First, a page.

All travelers who tested positive for SARS-CoV-2 remained asymptomatic or experienced only mild symptoms during the isolation period on the ship. Notably, about 50% of the travelers were presymptomatic or asymptomatic at the time of their first positive test.

Several travelers remained in extended isolation due to persistent detection of SARS-CoV-2 based on contemporaneous policies. More specifically, due to prolonged viral shedding, 58% of these individuals remained in isolation three weeks post-diagnosis.

The fact that most of these travelers were asymptomatic or presymptomatic at the time of testing positive for COVID-19 highlights that symptom-based testing after potential viral exposure is not sufficient to detect all infections and prevent further transmission.

“Our findings support testing within 3-5 days after possible SARS-CoV-2 exposure to comprehensively identify infections and mitigate transmission.”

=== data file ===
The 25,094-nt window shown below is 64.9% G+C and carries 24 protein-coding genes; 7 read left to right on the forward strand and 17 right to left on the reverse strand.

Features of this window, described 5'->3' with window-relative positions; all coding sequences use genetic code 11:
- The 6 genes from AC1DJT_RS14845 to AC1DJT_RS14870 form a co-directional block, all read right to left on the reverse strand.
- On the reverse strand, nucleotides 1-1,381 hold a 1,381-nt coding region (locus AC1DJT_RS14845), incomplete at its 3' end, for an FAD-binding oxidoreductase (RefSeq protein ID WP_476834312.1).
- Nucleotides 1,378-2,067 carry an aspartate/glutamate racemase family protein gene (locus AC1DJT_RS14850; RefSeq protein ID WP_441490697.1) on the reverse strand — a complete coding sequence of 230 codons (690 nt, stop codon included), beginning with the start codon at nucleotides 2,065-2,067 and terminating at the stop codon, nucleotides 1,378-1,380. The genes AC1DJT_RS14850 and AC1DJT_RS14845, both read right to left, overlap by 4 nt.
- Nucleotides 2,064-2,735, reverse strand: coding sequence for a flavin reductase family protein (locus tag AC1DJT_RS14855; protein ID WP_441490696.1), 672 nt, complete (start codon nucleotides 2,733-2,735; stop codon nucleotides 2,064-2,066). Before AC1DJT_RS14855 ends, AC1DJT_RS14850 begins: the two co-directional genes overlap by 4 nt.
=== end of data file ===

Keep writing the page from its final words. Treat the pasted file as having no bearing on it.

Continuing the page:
The importance of masks and social distancing

According to the authors, in settings where rapid viral transmission is possible, testing, regardless of whether symptoms are present or not, should be performed during COVID-19 outbreaks in an effort to detect asymptomatic and presymptomatic infections. Risk mitigation strategies such as hand hygiene, mask usage, and physical distancing should be universally adopted, as these measures are crucial in preventing viral transmission from asymptomatic individuals.

Most of the repatriated travelers in this study remained in isolation for 21 days or more due to persistent viral shedding. It should be noted that these travelers would have been released from isolation 10 days after the onset of their symptoms or their first positive test as per the current symptom- and time-based isolation protocol.